||From the Vault...
"And The Hits Just Keep On Comin'"
© Awareness Records
Tomorrow And Me
Two Different Roads
Roll With The Flow
Michael Nesmith related sites:
"And The Hits Just Keep On Comin'"
Michael Nesmith's solo career has always been interesting. He was an
experienced musician who auditioned for a TV show in the 1960s, called The
Monkees. And even though the final four applicants didn't play instruments
at first, Michael Nesmith knew he would not have any trouble in attempting to
place his musical skills to work. Michael Nesmith's solo career in 1968,
where he would focus his musical style towards country, as in typical country
and/or California rock country, as in such acts as The Eagles and Jackson Browne.
He would later become famous with video production, and in the 1980s he was the
only member who did not join The Monkees' reunion tour. Years later, the
original 4 Monkees recorded new songs for their album Justus.
This week we take a look at Michael Nesmith's solo release from 1972, an album
that was listed as one of Rock Critics' Choice: The Top 200 Albums,
by Paul Gambaccini, © 1978.
"Tomorrow And Me" features the slide steel guitar heard in many of The
Eagles and Jackson Browne tunes. If you're familar with The Eagles' "Peaceful
Easy Feeling," it has that kind of style, being a medium-tempo song, where
the melody and harmonies on "Tomorrow And Me" is just plain beautiful,
and can be a regular album cut favorite on internet and/or regular radio stations.
Like "Tomorrow And Me," "The Upside Of Good-bye" is another peaceful
song, but it doesn't feature the steel guitar as much, yet it's another
off-country tune. "Lady Love" has a more Jackson Browne style, ballad
style, as heard on Browne's Late For The Sky release. "Listening,"
"Two Different Roads" and "Keep On" identifies Nesmith's own sound,
having the steel and accoustic guitars, off-country/folk music styles.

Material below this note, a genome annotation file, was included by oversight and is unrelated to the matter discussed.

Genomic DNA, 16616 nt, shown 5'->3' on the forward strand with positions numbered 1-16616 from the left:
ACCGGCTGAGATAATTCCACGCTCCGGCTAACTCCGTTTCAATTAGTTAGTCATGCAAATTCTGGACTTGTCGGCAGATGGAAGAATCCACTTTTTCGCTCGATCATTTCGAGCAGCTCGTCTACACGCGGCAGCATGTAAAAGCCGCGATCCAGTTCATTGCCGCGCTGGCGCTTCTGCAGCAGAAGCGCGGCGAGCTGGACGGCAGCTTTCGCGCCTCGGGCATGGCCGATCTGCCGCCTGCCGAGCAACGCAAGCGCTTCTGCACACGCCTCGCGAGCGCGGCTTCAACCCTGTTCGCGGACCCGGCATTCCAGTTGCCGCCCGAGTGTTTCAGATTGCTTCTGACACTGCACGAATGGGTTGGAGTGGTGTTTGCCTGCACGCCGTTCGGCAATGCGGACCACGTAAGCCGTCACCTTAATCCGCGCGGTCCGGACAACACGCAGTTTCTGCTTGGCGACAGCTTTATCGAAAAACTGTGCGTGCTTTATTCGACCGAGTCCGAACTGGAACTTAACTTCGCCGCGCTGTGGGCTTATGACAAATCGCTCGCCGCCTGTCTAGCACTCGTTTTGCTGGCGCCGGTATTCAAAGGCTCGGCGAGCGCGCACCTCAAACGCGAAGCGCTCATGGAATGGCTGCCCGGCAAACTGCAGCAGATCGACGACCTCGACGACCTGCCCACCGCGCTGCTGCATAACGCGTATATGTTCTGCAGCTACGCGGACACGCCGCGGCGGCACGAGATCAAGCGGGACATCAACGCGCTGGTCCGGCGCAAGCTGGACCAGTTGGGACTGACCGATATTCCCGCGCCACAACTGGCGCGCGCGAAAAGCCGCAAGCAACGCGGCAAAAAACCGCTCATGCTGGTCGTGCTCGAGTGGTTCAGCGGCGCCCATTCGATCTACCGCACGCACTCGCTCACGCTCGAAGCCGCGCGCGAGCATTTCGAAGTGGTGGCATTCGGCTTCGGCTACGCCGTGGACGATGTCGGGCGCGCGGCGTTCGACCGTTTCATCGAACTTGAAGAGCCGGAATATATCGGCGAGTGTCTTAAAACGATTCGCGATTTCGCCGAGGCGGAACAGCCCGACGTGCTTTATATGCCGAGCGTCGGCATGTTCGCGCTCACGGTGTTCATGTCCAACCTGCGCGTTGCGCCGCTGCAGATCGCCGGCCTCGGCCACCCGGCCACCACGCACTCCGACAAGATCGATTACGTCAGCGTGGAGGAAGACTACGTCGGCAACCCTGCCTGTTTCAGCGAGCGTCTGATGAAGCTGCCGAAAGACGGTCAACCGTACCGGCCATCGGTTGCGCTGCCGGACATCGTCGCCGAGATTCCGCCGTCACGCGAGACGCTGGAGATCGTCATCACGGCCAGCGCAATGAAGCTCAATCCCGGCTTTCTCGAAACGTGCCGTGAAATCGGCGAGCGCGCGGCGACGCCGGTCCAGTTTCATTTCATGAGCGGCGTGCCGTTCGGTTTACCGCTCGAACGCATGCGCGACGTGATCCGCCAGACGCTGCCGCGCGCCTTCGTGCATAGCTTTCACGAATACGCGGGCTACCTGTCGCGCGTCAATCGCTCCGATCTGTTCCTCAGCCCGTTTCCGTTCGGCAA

"The Candidate" has a different sound, having a more pop accoustic
sound. Towards the end, it has a slight psychedelic touch; much different than
the country/folk sound throughout this entire album.
Linda Ronstadt had her first hit, "Different Drum," a Michael Nesmith
composition. Nesmith's version is here, and it is much different than Ronstadt's,
having a more folkish country style, as compared to Rondstadt's pop/off-country
sound. The steel guitar returns with "Harmony Constant," as it is another
Jackson Browne-type ballad song, yet it's Michael Nesmith's own "sound," being
country/folk, with some beautiful harmony vocalizing. The album's closing song,
"Roll With The Flow" features more of the incredible steel guitar, an
instrument that is not used as much as it was, in today's Country music.
For fans of country and folk, And The Hits Just Keep On Comin' is a
very relaxing "country" album to listen to. Many popular music performers can
be compared here: The Eagles, Jackson Browne, Gram Parsons, and Poco. The
California sound of off-country and folk music is definitely heard in Michael
Nesmith's early solo career, and Nesmith's solo recording career is always
interesting, as he always had an interest in country and folk music.
Old-fashioned country can also be identified here, and his music is definitely
different than that of The Monkees. The Monkees never did any off-country/folk
songs, but if you're familiar with The Monkees' "What Am I Doing Hanging
Round" and the nostalgic "Magnolia Sims," these two songs can give
you some indication of how Michael Nesmith's solo career is all about. Very
different than The Monkees, Country music is brought back as it used to be,
decades ago, where today's Country has a more pop/rock sound. Oh, it's
Country music (today's Country), but Michael Nesmith's solo career brings
back old-fashioned country; traditional country with a folk music quality.
Country & Western fans will definitely enjoy this album.
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